Woad Processing Oct 2021

It’s been a long time since I’ve done any Woad processing – or growing. Two years of drought wiped out my front yard patch. One of my fellow SoCal Handweavers guildmates gave me some starter plants that you see in the lower left.

This is following the excellent directions from http://woad.org.uk/html/woad_pigment.html .

Woad plant as of October 2021
Woad plant, Oct 2021
Woad plant after trimming leaves to process
Woad plant after trimming some of the leaves to process.

I trimmed leaves from the larger plant which yielded 71 grams (2.5 oz) of fresh leaves.

Woad leaves to be processed
Chopped for processing

Following the directions for extracting Woad from http://woad.org.uk/html/woad_pigment.html steeped the leaves, added some Soda Ash.


The Soda Ash to make the steeped leaves more alkaline, over pH 9. The introduced oxygen to by running a mixer for about 10 minutes.

Next let it settle – blue at the bottom is the dye.

Pour out or use a turkey-baster to pull out some of the water and replace with more clean water, letting the powder settle to the bottom of the container.

clearner woad sludge
woad sludge “cleaned”

After about 3-4 days of clearing out the water and replacing with clean.

woad powder
woad powder

Let the Woad sludge dry out till only powder is left.

woad powder
woad powder

So, 71 grams of fresh leaves (2.5 oz) yielded 0.2 grams (0.01 oz). This may not sound like much but keep in mind this was from a few leaves trimmed from one young plant.

Also, I find this kind of process easy to do before and/or after work. Picking some leaves ever couple of weeks and processing that adds up.

Again see the excellent directions from http://woad.org.uk/html/woad_pigment.html .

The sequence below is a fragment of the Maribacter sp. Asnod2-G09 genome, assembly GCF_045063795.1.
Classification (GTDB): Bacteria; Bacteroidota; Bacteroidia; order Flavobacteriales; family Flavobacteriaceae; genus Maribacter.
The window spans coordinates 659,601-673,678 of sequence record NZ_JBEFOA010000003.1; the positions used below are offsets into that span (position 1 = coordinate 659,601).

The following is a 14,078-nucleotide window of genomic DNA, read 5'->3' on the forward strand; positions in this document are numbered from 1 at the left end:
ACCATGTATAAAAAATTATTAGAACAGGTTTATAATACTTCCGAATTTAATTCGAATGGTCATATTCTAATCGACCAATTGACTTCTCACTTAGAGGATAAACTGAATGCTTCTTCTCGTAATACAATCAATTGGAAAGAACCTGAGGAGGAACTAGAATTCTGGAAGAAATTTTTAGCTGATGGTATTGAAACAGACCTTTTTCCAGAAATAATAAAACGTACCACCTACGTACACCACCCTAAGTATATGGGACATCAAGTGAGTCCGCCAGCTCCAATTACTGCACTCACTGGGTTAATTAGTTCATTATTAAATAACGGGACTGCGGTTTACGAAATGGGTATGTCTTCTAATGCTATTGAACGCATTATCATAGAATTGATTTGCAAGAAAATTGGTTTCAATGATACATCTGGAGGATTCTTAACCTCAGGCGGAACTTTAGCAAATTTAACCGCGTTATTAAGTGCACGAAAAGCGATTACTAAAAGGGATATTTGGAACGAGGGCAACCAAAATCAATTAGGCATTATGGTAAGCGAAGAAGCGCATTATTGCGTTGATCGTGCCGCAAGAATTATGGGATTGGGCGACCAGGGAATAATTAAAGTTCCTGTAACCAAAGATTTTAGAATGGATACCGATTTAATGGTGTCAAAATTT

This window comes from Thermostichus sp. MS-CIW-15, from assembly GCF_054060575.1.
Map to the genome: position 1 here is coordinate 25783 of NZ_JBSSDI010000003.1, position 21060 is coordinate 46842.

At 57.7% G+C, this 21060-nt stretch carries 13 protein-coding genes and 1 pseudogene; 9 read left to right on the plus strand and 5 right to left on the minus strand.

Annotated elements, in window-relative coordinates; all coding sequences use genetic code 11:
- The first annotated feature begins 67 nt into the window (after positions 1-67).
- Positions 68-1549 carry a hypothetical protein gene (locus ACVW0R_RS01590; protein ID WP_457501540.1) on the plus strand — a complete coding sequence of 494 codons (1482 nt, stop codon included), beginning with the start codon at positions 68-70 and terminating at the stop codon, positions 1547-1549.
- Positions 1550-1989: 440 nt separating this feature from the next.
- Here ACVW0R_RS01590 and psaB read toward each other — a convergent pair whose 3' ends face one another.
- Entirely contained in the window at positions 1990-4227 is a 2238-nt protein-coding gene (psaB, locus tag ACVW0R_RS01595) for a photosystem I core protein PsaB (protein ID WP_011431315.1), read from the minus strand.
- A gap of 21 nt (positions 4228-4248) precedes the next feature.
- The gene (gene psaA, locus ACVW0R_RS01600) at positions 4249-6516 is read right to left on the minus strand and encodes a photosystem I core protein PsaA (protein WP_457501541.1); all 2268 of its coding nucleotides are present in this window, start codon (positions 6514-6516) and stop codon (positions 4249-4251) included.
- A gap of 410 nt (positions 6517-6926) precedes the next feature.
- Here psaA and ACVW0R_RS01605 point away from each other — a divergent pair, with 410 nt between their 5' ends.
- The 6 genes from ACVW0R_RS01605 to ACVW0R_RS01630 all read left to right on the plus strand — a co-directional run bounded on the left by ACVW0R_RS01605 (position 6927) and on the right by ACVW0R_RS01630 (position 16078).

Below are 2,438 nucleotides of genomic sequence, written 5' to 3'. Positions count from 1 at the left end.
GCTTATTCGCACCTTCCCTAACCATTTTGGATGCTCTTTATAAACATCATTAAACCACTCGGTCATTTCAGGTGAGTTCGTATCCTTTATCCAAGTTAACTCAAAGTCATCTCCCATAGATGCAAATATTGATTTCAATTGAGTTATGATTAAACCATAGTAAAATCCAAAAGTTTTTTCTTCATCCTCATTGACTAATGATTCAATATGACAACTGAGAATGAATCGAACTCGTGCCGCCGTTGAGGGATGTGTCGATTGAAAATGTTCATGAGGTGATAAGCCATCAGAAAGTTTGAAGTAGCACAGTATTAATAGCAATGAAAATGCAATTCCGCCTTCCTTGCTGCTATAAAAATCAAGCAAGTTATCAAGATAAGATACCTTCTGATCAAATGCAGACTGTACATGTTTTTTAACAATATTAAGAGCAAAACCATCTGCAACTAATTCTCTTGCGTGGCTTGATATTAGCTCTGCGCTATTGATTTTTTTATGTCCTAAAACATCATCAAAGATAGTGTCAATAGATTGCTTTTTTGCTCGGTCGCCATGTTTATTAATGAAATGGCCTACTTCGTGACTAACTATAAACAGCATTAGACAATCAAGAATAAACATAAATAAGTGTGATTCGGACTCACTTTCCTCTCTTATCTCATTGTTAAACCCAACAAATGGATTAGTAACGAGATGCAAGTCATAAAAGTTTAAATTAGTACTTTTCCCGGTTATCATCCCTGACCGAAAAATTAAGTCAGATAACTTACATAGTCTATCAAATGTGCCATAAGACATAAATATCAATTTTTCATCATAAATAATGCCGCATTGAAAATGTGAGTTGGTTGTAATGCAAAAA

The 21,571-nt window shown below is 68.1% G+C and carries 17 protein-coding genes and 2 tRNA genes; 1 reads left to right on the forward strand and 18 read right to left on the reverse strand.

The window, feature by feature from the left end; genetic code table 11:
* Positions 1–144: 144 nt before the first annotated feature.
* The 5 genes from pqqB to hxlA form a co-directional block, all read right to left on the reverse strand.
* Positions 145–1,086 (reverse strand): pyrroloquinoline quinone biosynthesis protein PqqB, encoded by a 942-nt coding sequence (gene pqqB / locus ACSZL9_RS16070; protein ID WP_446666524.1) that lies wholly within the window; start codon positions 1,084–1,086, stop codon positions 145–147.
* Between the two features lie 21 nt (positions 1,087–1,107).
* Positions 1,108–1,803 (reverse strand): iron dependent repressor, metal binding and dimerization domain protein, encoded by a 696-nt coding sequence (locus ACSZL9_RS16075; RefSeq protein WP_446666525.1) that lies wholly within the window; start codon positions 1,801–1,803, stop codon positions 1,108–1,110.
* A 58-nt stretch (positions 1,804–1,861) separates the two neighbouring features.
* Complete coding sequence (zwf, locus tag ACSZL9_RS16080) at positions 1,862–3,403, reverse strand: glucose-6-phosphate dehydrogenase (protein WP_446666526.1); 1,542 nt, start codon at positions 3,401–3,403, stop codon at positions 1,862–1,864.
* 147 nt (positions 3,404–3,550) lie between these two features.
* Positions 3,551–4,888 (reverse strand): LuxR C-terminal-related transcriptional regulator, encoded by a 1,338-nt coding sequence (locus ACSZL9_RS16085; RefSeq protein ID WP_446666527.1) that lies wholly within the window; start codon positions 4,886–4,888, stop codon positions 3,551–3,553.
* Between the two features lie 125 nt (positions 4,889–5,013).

Initial description and references

Green Cotton, Brown Cotton and a bit of Woad

Green cotton
Green cotton
Brown cotton
Brown cotton
Brown cotton
Brown cotton

Brown cotton seeds starting to come up. Cotton is always interesting to watch. The plant starts elbowing up and as the leaves open up they push off the seed casing.


And the Woad. Woad is not a desert plant. (Pause for a moment of duh.) It requires some extra care when weather is hot and dry.
These two are surviving but look a bit raggedy here due to snacking by bugs. Moved them to a different corner and mixed up some insecticidal soap. Hoping for the best here.

Coaxing Blue: My Further Adventures with Woad

I’ve used both Indigo and Woad in powdered form but never processed my own plants. Given my limited garden space it’s unlikely I’ll be able to grow enough for all my dye needs but I still like to grow as much as I’m able and understand the process a bit better.

Woad References:
All About Woad: Extraction Page:
Good pictures of the process.
the Yahoo Woad Growers Group:
Nice folks. They were helpful when I had processing/extracting questions.
Rowan’s Woad Page:
Institut für Färbepflanzen: Färberwaid:
If you read or want to practice reading German, this would be a good site.

First year woad plant. From what I’ve read Woad is a bi-annual plant. You get the dye from the first year leaves and your seeds the second year. And, that you can’t get dye the second year. I haven’t tested this out (yet) so anyone correct me if I’m wrong.

Harvesting leaves.

New Woad plants for next year.

Chopping and then stewing or steeping the Woad.

Mixing in the Ammonia to oxygenate.

Waiting around for the particles….(in my case about 3 days). Reading directions for Woad processing it can sound like you see particles settling in 15 minutes or an hour or two. In my case it was more like 3 days to a week. I posted to the Yahoo Woad group to see if I was doing anything incorrectly and got back very helpful replies. In some cases the particle settling phase takes a bit longer.

Finally..shadow on the bottom of the jar is Woad particles I’m waiting for. (Few days more)

Pigment settling and drying.

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